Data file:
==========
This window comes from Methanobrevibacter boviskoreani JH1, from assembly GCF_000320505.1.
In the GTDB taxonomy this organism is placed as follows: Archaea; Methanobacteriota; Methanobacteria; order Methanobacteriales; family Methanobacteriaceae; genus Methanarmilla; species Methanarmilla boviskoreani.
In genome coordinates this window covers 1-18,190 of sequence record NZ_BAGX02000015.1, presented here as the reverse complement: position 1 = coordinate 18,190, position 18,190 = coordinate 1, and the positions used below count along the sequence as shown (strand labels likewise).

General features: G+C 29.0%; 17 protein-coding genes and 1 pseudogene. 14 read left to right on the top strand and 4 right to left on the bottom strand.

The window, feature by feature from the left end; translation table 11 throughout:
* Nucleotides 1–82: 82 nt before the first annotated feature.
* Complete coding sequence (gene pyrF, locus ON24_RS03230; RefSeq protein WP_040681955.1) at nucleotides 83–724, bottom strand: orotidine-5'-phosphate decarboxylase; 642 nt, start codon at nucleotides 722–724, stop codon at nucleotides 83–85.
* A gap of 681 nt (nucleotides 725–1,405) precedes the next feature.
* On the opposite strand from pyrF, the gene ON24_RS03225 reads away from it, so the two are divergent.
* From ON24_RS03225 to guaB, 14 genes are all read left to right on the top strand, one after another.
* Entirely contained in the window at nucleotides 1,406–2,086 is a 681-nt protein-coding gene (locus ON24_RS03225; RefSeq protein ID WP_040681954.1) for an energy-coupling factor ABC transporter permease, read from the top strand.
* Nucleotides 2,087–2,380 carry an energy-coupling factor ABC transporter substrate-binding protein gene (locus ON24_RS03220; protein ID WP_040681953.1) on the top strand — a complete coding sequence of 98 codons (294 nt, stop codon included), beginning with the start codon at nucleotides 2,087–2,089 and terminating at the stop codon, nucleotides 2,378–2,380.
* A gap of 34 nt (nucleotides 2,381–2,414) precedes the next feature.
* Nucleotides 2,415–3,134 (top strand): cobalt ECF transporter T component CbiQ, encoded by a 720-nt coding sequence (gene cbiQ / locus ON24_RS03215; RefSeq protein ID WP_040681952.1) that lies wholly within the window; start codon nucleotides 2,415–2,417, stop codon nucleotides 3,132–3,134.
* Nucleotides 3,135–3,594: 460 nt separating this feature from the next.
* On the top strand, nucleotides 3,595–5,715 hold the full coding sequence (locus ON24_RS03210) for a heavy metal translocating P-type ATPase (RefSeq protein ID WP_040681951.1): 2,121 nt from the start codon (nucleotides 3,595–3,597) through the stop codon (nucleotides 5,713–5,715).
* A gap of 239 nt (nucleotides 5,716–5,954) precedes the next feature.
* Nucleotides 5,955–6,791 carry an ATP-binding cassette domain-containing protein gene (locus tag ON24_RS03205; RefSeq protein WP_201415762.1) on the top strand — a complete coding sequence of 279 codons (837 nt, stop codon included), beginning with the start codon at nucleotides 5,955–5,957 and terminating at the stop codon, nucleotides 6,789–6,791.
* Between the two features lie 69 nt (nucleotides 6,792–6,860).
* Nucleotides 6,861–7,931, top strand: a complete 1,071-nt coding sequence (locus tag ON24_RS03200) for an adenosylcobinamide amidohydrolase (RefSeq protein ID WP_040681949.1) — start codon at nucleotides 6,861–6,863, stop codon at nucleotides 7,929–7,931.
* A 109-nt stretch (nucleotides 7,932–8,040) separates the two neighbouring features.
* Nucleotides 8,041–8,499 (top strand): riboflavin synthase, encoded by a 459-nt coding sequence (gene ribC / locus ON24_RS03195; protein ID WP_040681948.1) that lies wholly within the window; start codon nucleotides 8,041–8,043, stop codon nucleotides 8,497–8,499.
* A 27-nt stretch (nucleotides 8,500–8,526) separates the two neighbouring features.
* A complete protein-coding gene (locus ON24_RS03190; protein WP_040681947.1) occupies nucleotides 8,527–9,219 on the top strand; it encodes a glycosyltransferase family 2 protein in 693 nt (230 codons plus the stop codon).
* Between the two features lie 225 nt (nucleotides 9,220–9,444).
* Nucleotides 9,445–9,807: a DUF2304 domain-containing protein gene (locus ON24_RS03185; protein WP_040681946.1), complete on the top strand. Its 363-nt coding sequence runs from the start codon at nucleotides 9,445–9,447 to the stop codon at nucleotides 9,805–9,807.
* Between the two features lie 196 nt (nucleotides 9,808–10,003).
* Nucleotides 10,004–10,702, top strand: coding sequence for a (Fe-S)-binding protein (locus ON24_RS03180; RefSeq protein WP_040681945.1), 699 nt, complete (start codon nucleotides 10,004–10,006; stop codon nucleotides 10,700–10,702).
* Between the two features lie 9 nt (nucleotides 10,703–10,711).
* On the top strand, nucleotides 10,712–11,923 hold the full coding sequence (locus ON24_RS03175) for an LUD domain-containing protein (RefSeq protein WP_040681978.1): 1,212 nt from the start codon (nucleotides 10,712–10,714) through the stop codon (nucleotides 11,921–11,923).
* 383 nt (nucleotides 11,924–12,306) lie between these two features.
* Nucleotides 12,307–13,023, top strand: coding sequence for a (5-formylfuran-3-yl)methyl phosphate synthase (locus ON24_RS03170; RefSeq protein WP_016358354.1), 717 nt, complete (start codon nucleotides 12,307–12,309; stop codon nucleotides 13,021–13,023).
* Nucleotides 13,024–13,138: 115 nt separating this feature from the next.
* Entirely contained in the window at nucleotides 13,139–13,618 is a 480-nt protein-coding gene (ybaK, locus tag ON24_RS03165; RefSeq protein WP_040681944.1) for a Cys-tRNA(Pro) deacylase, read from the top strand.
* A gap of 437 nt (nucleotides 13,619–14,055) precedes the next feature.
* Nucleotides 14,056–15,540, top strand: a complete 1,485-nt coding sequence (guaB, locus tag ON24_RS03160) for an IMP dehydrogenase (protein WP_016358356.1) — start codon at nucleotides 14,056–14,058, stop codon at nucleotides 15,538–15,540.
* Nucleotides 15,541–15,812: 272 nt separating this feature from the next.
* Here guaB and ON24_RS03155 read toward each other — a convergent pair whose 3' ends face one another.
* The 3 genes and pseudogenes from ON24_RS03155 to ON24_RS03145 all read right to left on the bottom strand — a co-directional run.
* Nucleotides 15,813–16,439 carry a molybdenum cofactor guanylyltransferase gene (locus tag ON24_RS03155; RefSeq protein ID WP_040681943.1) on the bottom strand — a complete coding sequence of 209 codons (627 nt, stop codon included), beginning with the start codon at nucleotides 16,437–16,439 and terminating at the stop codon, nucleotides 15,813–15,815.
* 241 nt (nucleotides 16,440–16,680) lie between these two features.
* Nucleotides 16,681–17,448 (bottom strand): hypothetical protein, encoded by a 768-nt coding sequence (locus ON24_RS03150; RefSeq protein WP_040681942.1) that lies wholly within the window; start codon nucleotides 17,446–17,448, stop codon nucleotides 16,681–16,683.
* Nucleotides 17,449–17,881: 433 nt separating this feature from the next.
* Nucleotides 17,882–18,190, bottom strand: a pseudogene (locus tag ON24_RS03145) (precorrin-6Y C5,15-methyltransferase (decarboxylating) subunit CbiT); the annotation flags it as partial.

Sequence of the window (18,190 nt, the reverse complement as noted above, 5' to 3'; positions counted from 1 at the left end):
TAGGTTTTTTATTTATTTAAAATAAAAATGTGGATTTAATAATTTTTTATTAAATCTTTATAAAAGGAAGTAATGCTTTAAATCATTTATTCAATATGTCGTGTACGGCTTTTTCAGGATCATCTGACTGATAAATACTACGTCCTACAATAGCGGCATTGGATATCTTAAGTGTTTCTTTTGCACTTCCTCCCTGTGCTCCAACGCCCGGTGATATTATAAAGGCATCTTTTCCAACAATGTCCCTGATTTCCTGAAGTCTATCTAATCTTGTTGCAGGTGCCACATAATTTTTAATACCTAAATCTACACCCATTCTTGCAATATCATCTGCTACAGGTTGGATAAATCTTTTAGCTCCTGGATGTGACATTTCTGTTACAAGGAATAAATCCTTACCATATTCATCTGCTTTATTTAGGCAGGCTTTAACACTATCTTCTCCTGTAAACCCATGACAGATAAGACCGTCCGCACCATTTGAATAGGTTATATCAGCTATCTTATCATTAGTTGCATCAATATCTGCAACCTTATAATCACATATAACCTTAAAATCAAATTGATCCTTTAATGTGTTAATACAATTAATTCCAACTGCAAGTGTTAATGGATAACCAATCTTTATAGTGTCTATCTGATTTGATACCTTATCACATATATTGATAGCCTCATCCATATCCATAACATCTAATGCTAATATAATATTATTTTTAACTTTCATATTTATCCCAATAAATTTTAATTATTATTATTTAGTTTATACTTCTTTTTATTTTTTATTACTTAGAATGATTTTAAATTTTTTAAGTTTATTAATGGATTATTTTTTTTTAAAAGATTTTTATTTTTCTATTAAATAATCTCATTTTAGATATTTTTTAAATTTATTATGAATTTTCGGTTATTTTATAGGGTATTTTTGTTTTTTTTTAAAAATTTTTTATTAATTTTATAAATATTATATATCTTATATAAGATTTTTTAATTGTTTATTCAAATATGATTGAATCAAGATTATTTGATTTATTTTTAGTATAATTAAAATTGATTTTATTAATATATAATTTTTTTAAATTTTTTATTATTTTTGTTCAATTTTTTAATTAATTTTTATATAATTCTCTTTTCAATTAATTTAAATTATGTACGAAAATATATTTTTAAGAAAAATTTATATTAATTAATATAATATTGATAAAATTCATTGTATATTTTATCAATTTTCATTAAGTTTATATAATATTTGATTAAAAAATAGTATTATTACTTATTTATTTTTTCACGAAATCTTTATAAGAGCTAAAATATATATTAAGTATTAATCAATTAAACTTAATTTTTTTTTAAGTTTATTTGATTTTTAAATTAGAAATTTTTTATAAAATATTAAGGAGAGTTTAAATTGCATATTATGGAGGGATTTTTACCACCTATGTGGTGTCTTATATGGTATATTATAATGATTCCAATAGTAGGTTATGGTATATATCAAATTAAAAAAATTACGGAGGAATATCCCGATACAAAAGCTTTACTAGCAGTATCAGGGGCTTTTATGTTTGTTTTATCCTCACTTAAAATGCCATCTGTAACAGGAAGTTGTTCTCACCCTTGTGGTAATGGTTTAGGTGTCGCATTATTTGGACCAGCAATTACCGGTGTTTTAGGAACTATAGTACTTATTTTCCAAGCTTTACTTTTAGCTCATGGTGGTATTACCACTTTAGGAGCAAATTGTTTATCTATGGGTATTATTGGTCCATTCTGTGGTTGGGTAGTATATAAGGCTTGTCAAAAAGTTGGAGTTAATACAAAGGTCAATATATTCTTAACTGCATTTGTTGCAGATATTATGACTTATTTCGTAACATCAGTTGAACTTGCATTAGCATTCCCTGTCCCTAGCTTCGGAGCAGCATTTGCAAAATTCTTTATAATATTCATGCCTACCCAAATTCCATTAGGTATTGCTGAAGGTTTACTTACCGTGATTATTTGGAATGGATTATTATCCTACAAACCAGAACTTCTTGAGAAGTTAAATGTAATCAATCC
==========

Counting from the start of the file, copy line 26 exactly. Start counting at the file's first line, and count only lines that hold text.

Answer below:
* Nucleotides 9,445–9,807: a DUF2304 domain-containing protein gene (locus ON24_RS03185; protein WP_040681946.1), complete on the top strand. Its 363-nt coding sequence runs from the start codon at nucleotides 9,445–9,447 to the stop codon at nucleotides 9,805–9,807.